Series of recent decisions makes some question agency’s commitment to modern ag
When weeds resist, insects bite and yields need to increase, farmers rely on innovation to take them to the next level. Some recent decisions by the Environmental Protection Agency (EPA), however, have led some of agriculture’s impost impactful companies to question the agency’s understanding of farmers’ needs and acceptance of modern farming practices.
EPA recently asked Bayer to voluntarily pull Belt insecticide, approved in 2008, off the market. Bayer, however, stands by the product, which it says is backed by sound science. “We believe it is an important tool for farmers and can be used safely and effectively,” says Dana Sargent, Bayer’s vice president of regulatory affairs.
EPA is moving to cancel the product’s registration. In a recent email response to Farm Journal questions, EPA says Belt was issued a time-limited registration so Bayer could quickly take the product off the market if environmental concerns arose. During the time-limited registration EPA tracked Belt’s environmental impact and concluded it needs to be canceled.
Bayer isn’t the only company with chemicals under review. Dow AgroSciences’ Enlist Duo herbicide and sulfoxaflor insecticide have both been under increased scrutiny from EPA despite prior approvals. Dow declined to comment. Monsanto Company’s dicamba formulation (Roundup Xtend herbicide) has been under U.S. regulatory review for six years, even though the active ingredient has been sprayed on U.S. crops for 40 years.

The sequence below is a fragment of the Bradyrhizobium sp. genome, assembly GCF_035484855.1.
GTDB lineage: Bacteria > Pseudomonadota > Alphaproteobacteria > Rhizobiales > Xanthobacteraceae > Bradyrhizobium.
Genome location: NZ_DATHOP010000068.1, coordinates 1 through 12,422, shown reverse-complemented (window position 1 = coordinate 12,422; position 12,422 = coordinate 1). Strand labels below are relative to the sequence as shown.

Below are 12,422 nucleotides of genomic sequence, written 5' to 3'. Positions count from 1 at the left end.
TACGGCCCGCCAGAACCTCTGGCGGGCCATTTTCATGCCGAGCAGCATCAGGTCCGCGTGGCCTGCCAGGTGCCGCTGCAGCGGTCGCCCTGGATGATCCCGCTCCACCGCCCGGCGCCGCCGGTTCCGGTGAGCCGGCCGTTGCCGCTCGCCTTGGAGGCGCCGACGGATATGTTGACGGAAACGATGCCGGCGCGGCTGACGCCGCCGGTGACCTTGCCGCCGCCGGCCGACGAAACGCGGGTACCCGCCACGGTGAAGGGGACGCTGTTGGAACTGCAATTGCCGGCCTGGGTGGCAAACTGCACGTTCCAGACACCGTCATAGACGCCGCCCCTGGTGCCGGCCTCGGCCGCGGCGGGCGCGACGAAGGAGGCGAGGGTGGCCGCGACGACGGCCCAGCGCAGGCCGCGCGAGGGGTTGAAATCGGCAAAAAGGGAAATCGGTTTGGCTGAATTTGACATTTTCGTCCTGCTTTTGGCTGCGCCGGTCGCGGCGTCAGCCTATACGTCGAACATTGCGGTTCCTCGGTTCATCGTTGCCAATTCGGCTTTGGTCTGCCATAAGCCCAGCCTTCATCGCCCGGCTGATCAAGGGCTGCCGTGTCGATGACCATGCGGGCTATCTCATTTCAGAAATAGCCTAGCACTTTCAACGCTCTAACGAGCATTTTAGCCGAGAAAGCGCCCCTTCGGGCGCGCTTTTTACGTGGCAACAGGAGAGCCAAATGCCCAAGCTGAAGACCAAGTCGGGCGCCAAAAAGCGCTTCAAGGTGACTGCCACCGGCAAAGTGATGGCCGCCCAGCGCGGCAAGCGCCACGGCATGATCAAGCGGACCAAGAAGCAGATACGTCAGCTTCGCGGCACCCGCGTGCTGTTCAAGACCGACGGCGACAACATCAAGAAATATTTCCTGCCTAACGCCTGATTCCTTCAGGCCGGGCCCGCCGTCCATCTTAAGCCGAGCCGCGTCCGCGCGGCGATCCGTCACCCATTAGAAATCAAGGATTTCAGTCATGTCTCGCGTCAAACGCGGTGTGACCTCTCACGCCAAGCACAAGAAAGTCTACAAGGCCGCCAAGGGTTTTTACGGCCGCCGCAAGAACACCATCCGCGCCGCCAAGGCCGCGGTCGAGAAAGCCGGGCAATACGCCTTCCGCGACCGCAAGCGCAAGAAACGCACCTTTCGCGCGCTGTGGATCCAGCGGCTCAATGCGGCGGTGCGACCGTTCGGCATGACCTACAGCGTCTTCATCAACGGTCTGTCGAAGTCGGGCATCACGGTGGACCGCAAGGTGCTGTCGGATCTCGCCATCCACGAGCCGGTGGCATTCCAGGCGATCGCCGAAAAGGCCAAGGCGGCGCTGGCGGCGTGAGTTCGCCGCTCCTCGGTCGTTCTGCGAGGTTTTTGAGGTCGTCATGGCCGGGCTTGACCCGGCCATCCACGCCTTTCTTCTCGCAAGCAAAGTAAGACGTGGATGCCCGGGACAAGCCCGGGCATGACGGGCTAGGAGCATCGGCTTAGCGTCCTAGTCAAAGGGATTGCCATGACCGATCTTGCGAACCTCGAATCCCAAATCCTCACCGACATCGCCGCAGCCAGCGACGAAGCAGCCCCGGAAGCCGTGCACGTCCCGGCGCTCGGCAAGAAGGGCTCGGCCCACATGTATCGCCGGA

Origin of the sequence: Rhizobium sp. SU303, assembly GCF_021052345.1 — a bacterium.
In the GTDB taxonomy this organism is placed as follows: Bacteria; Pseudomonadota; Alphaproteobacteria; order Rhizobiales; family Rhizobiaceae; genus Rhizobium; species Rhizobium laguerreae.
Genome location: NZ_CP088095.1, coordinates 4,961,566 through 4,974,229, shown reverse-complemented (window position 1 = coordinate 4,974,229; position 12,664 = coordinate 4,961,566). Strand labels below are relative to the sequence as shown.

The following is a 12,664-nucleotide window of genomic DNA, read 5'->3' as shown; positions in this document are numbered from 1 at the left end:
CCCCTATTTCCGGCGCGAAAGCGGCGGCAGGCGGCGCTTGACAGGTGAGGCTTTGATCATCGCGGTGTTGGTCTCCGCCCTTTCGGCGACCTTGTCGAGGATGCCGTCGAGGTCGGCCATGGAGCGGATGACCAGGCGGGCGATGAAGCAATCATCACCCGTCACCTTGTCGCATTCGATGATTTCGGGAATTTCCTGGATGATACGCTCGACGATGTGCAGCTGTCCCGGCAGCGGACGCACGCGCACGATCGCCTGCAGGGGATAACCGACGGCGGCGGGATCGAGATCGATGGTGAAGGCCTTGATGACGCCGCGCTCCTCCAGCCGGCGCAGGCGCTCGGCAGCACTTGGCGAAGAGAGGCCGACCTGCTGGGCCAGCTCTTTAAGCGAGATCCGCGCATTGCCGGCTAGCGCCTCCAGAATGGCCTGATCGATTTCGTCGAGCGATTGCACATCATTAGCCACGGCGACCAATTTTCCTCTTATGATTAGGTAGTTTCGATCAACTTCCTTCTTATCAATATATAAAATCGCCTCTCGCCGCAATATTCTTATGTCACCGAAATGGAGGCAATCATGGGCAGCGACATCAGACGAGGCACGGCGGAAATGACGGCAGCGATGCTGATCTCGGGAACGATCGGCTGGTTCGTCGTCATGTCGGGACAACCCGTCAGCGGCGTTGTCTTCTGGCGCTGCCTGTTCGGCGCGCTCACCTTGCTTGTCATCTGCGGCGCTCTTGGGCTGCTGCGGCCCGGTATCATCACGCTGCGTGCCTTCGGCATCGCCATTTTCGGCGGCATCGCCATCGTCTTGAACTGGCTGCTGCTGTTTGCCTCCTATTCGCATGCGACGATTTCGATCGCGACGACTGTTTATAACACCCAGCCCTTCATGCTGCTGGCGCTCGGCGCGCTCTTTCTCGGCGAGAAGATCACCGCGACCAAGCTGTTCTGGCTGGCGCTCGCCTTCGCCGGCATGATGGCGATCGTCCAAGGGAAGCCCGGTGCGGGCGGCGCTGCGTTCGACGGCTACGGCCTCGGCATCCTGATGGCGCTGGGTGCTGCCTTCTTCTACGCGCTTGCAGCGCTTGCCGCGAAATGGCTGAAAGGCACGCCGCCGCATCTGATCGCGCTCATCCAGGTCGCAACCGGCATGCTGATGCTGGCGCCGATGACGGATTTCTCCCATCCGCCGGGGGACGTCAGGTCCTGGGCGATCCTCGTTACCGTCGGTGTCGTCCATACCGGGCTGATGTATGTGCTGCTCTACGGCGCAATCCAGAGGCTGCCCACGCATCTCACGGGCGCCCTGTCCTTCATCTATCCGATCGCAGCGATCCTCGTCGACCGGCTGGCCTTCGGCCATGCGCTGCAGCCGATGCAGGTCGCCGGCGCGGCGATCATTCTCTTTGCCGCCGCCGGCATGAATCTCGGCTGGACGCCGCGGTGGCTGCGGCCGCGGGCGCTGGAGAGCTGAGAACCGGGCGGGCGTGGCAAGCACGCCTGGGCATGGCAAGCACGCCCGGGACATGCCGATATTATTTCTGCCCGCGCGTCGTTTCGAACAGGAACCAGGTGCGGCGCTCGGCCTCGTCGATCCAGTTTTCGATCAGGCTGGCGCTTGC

“EPA is like any organization, some people understand farmer issues like herbicide resistance, while there are others that might not be as supportive,” says John Foresman, Syngenta’s production lead for herbicides. “We’re watching those situations closely to understand the implications they have on our products.”
Monsanto offered a different take on EPA’s recent decisions. “I think it can stifle innovation,” says Philip Miller, Monsanto’s vice president of global regulatory affairs and sciences.
Companies invest nearly $250 million and typically perform more than 200 studies for each new active ingredient they bring to market, according to Bayer. Consistency in the U.S. regulatory environment is important for companies to have confidence products will make it to market.
“The key thing is, regulatory systems should encourage, not restrict, innovation and being timely and science-based helps society maintain confidence in the process,” Miller says. “It shouldn’t take a decade to get something approved.”
The science-based approach is what makes the U.S. system efficient, or it used to, according to many in the industry. “Denying a product’s registration and ignoring its safe-use history based on unrealistic theoretical calculations calls into question EPA’s commitment to innovation and sustainable agriculture,” Sargent says.
“It makes it a lot harder to bring innovation forward,” she adds. “We spend $1 billion each year toward innovation. We need to know EPA will rely on a sound-science system” and not allow other considerations to interfere.
“EPA takes very seriously our duty to ensure pesticides can be used according to the label directions with a reasonable certainty of no harm to human health and without posing unreasonable risks to the environment,” EPA says in an email response. “The specific (testing) data requirements vary depending on the characteristics of the product, the use, etc.”
If you’re concerned about the regulatory approach, speak up. “You have the right and opportunity to share your story with EPA,” Miller says. “Help society understand the benefits of technology on your farm and how it translates to them.”